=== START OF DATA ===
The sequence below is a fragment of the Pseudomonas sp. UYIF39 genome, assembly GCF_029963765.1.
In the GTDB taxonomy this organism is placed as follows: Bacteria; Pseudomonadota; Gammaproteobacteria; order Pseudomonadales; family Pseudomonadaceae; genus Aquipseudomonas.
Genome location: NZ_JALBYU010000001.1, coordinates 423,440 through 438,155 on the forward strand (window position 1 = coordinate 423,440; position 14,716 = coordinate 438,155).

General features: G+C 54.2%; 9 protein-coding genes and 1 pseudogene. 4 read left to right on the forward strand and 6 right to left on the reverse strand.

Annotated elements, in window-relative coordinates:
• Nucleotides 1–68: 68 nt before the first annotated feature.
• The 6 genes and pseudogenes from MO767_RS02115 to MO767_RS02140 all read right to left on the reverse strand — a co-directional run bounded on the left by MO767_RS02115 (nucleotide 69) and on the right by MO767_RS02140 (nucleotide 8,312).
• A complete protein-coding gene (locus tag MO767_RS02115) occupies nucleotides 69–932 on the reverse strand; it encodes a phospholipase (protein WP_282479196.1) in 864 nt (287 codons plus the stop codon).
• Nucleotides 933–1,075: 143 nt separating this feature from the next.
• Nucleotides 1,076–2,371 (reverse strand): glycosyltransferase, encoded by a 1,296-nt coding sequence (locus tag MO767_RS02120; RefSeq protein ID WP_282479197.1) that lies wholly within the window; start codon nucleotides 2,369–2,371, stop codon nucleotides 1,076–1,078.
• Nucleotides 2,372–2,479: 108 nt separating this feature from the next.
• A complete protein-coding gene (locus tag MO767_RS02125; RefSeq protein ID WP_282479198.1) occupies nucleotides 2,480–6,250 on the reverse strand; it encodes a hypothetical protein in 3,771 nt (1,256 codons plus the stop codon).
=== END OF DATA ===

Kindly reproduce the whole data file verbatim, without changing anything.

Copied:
The sequence below is a fragment of the Pseudomonas sp. UYIF39 genome, assembly GCF_029963765.1.
In the GTDB taxonomy this organism is placed as follows: Bacteria; Pseudomonadota; Gammaproteobacteria; order Pseudomonadales; family Pseudomonadaceae; genus Aquipseudomonas.
Genome location: NZ_JALBYU010000001.1, coordinates 423,440 through 438,155 on the forward strand (window position 1 = coordinate 423,440; position 14,716 = coordinate 438,155).

General features: G+C 54.2%; 9 protein-coding genes and 1 pseudogene. 4 read left to right on the forward strand and 6 right to left on the reverse strand.

Annotated elements, in window-relative coordinates:
• Nucleotides 1–68: 68 nt before the first annotated feature.
• The 6 genes and pseudogenes from MO767_RS02115 to MO767_RS02140 all read right to left on the reverse strand — a co-directional run bounded on the left by MO767_RS02115 (nucleotide 69) and on the right by MO767_RS02140 (nucleotide 8,312).
• A complete protein-coding gene (locus tag MO767_RS02115) occupies nucleotides 69–932 on the reverse strand; it encodes a phospholipase (protein WP_282479196.1) in 864 nt (287 codons plus the stop codon).
• Nucleotides 933–1,075: 143 nt separating this feature from the next.
• Nucleotides 1,076–2,371 (reverse strand): glycosyltransferase, encoded by a 1,296-nt coding sequence (locus tag MO767_RS02120; RefSeq protein ID WP_282479197.1) that lies wholly within the window; start codon nucleotides 2,369–2,371, stop codon nucleotides 1,076–1,078.
• Nucleotides 2,372–2,479: 108 nt separating this feature from the next.
• A complete protein-coding gene (locus tag MO767_RS02125; RefSeq protein ID WP_282479198.1) occupies nucleotides 2,480–6,250 on the reverse strand; it encodes a hypothetical protein in 3,771 nt (1,256 codons plus the stop codon).